1 Dec 2001
By CHRIS HARRIS
Another stunningly designed Peugeot, the front-wheel drive 307 certainly looks like a worthy replacement for the still-beautiful 306 range.
And in terms of safety, security, solidity, comfort and front seat space, it remains a front-runner in its class – although the also virtually monobox Honda Civic Vi hatch makes mincemeat of it for space efficiency.
But a big weight increase and a curiously uninvolving handling make for a leaden drive, which is a very un-Peugeot trait, while infuriating quality gremlins and disappointing petrol-powered four-cylinder engines also detract from the great design.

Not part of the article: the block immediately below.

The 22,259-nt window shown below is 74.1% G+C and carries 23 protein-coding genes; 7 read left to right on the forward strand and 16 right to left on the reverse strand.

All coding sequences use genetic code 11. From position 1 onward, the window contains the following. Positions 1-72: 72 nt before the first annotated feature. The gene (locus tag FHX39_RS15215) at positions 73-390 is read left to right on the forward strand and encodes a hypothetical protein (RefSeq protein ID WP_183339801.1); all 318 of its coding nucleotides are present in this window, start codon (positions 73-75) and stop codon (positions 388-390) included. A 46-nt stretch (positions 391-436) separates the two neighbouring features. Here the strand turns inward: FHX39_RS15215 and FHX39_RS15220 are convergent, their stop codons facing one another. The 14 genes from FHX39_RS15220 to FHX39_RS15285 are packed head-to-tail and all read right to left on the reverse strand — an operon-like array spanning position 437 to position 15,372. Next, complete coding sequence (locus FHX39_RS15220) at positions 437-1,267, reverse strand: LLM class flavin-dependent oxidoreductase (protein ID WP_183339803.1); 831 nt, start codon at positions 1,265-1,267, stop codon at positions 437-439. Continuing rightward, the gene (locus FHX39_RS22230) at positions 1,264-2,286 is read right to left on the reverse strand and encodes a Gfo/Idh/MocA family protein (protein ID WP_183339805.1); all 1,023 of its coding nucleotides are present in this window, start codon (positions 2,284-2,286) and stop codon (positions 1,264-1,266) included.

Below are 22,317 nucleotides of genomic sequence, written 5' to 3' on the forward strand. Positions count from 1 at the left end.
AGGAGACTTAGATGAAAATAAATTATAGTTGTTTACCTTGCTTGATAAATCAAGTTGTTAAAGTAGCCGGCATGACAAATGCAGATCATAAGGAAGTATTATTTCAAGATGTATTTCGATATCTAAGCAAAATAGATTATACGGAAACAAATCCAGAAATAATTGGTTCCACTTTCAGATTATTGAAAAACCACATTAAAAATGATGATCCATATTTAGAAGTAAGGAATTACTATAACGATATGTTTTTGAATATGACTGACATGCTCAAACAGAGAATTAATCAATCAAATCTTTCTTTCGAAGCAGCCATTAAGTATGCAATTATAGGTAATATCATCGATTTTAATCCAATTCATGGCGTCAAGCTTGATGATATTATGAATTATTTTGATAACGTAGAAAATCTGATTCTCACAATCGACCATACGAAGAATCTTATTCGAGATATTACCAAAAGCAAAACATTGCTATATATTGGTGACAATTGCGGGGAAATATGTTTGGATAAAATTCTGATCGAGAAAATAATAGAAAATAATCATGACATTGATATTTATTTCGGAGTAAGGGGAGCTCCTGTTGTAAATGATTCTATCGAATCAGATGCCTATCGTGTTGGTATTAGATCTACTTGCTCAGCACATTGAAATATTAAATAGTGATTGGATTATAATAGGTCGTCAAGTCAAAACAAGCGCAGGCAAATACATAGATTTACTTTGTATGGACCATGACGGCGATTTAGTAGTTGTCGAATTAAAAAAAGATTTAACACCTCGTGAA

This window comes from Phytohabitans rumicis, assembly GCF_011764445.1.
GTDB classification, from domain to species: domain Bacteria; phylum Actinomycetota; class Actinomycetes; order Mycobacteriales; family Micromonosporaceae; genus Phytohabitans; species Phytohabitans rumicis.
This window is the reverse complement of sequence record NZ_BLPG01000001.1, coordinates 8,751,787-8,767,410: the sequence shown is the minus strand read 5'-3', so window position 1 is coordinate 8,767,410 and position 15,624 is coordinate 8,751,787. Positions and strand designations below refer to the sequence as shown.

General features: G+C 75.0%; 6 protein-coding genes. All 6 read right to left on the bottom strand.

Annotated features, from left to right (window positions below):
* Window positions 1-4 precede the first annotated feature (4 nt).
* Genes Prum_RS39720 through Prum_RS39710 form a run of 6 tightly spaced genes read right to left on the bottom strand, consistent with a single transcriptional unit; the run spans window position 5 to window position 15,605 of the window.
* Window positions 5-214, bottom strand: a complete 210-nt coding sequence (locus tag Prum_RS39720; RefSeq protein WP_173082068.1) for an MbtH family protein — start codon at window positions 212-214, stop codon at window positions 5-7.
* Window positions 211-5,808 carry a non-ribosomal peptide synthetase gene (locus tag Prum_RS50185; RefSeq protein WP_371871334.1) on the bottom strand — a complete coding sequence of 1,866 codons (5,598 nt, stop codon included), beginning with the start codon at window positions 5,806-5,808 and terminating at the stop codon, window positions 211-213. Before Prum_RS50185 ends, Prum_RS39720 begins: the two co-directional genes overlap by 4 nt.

The base 1.6 five-door hatchback is powered by a 80kW/147Nm 1581cc DOHC 16V unit that manfully hauls the 307 around but seems dubiously inadequate in the era of the 100kW Toyota Corolla.
Like all models, it uses a four-speed automatic or five-speed manual gearbox.
The better-equipped 2.0 (renamed XSE from mid-’02) and three-door XSi from March ’02 make do with a 100kW/190Nm 1997cc DOHC 16V motor.
The most satisfying engine is the 66kW/205Nm 2.0 HDi turbodiesel, available in the XS five-door hatch and (from October ’03) in handsome 307 Touring wagon format.
The latter also comes in the 100kW 2.0-litre motor. A 2.0 XSR model from September ‘04 bridged the 1.6 and XSE variants.
The Road to Recovery podcast series
26th of September 2002
Peugeot 2001 307 range
The Peugeot 307 was a European car of the year but does it cut the mustard here?
When it was new